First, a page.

Every author wants his or her book reviewed in a positive manner. Realistically, a book by an unknown author starts out with a small chance of success while that same book and author can gain excellent momentum toward success with a number of positive reviews.
Susie Orman Schnall's novel, The Balance Project, follows the perils of the overworked assistant to America's Darling of Balance, Katherine. Both Lucy and Katherine's stories call into question whether or not women can have it all--both a successful work and family life.
I first met Alice Carbone when we connected about sex and addiction. I spent a lot of my life being addicted and having sex. Then trying to not be addicted and not have sex.
People, may I have your attention, please! It's time for some serious introspection. What makes you a real person? What persona do you show the world? What kind of personality do you have? Are you part of the faceless personnel which make up the world; or do you bring something personal to it?
Before you plunge down the black hole of longing, consider that desire, particularly for an unattainable object, is directly proportional to self-hatred. You want only what you can't have because you hate what you have.
Since I've graduated from college, I've been suffering from horrible writer's block. The kind that makes you lose complete faith in yourself and in your trade.
Earlier this month, in yet another win for local control, leaders in one central Florida county rejected a proposal from a for-profit library management company to take over their public library.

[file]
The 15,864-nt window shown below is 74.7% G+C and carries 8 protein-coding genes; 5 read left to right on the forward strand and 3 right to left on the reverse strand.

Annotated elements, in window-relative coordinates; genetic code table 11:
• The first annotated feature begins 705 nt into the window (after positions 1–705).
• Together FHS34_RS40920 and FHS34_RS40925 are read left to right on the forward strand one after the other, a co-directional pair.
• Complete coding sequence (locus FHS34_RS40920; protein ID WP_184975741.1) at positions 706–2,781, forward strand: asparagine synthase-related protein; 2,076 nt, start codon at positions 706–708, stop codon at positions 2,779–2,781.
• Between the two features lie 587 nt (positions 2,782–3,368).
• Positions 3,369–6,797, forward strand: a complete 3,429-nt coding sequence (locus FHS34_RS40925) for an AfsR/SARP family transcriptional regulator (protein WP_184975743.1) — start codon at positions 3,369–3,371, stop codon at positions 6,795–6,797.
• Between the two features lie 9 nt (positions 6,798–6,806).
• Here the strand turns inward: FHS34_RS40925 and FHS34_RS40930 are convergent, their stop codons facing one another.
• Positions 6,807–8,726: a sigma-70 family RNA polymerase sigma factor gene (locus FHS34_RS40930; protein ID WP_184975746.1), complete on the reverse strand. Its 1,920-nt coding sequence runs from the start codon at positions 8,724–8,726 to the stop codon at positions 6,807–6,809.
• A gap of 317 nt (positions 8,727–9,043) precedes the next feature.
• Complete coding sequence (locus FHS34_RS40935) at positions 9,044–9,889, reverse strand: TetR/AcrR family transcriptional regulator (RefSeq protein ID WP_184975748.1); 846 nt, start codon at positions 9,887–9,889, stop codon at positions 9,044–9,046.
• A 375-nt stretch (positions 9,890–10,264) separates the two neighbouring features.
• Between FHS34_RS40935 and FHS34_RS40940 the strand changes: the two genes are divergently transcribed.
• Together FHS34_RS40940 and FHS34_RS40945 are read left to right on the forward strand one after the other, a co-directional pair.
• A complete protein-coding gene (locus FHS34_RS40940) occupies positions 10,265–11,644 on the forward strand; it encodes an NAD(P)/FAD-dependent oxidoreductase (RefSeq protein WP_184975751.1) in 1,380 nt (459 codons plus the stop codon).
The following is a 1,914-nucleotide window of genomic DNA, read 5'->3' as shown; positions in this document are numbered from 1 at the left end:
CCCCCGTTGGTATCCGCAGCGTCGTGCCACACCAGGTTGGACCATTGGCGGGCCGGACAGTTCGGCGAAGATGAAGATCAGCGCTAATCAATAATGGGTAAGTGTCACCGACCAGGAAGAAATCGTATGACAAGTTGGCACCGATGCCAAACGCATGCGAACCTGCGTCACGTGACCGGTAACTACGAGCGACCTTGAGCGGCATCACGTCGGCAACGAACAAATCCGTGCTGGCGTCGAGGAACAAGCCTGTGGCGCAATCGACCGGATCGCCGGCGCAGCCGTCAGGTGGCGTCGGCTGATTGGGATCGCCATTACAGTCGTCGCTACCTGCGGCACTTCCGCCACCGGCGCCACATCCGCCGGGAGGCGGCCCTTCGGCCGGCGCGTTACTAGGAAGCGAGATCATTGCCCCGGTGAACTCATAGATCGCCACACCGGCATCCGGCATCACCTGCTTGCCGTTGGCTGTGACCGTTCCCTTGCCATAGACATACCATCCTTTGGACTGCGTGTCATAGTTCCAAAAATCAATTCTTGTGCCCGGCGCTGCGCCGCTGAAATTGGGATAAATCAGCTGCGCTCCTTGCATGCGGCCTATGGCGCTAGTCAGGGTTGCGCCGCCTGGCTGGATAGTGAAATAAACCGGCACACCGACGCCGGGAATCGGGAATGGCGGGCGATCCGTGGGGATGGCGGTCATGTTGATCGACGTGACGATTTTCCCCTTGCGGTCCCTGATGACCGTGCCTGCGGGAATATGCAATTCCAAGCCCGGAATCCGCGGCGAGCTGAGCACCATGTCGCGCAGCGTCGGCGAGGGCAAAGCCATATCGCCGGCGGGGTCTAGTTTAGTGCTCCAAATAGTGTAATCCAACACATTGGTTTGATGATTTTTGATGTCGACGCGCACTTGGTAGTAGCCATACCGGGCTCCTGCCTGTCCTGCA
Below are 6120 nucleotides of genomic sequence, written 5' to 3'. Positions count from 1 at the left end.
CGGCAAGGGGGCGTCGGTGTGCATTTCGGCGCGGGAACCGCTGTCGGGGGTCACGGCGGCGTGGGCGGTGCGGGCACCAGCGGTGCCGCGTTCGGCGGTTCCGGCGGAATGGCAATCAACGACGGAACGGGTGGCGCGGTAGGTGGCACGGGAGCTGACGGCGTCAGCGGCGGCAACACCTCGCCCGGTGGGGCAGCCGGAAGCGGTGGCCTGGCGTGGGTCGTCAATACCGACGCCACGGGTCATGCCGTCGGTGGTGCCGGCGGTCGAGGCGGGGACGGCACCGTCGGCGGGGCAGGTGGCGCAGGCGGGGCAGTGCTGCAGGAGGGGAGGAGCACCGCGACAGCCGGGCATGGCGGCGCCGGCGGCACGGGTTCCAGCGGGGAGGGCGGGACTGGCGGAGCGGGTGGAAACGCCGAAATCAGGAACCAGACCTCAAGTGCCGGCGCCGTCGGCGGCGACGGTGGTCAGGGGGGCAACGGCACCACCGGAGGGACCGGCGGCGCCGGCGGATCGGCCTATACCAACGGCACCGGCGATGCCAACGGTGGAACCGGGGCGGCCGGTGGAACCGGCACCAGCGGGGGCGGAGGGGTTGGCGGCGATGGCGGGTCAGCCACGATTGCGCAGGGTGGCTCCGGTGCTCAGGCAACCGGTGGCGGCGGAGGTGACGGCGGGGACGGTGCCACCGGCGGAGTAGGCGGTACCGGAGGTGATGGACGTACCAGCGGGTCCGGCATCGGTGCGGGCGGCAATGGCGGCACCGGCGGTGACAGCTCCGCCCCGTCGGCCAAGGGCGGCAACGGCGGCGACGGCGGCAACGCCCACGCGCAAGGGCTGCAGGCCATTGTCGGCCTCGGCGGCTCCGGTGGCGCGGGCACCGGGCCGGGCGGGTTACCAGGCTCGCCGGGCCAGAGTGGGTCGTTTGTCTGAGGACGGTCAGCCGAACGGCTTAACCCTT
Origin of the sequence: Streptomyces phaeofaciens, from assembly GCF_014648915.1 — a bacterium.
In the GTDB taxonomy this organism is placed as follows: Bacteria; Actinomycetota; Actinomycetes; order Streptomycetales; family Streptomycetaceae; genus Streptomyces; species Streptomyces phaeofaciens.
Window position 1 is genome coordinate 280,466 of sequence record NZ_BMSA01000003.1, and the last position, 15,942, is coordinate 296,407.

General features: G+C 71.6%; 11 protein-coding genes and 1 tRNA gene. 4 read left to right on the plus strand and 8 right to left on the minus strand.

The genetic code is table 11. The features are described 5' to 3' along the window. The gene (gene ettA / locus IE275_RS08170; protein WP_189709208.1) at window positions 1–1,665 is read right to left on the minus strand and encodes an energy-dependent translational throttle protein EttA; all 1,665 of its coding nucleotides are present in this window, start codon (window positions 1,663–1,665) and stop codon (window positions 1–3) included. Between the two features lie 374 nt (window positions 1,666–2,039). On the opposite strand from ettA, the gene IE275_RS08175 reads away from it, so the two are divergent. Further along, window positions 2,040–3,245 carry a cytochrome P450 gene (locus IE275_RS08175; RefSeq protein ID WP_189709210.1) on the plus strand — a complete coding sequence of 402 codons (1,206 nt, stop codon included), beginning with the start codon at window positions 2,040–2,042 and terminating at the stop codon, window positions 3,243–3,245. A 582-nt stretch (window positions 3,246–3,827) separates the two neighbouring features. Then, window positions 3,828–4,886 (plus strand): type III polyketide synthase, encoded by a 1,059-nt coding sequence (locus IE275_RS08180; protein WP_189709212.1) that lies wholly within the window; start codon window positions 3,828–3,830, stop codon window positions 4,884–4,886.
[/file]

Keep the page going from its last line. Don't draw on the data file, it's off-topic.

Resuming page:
It was seventy years ago that human beings were first targeted with -- and annihilated by -- an atomic bomb.
William MacAskill is that rare creature: a true visionary and iconoclast, a bright rising star in the too often stodgy field of philanthropy. Like many people in the Effective Altruism movement, I anticipated this week's release of MacAskill's book Doing Good Better: How Effective Altruism Can Help You Make a Difference.
To ensure a book's long life, authors should pick a big problem that remains unsolved and big. Money in politics, for one. This time, not the money in political campaigns, but the money that secures and exerts power in Washington.
Matthew Diffee's cartoons for the New Yorker are deliciously funny, wickedly clever, and drawn with endless wit and skill. His Rejection Collection books gave us a chance to see the best of the hundreds of cartoons turned down by the New Yorker editors.
Whatever its flaws, editors saw enough potential in Watchman to help cherry-pick its flashbacks and fashion them into To Kill a Mockingbird. Nothing can diminish that masterpiece. Not even the more modest work that formed its foundation.
On October 20th, 2010, I asked people all over the world to wear purple to stand up to homophobic bullying, to show support for the LGBTQ community and to remember the lives of the boys and girls who die by suicide every year because they don't feel comfortable in their own skin.
From a stereotype standpoint, the original meaning of the word "gay" makes sense. As everyone "knows" gay people are always happy. Indeed, it was not until the Stonewall riots of 1969 that many people had any idea gay people were madder than hell.
Austryn Wainhouse, the translator, writer and publisher who died last September at the age of 88 in Uzes, France, was the second translator of the erotic French novel, Histoire d'O or Story of O by Pauline Réage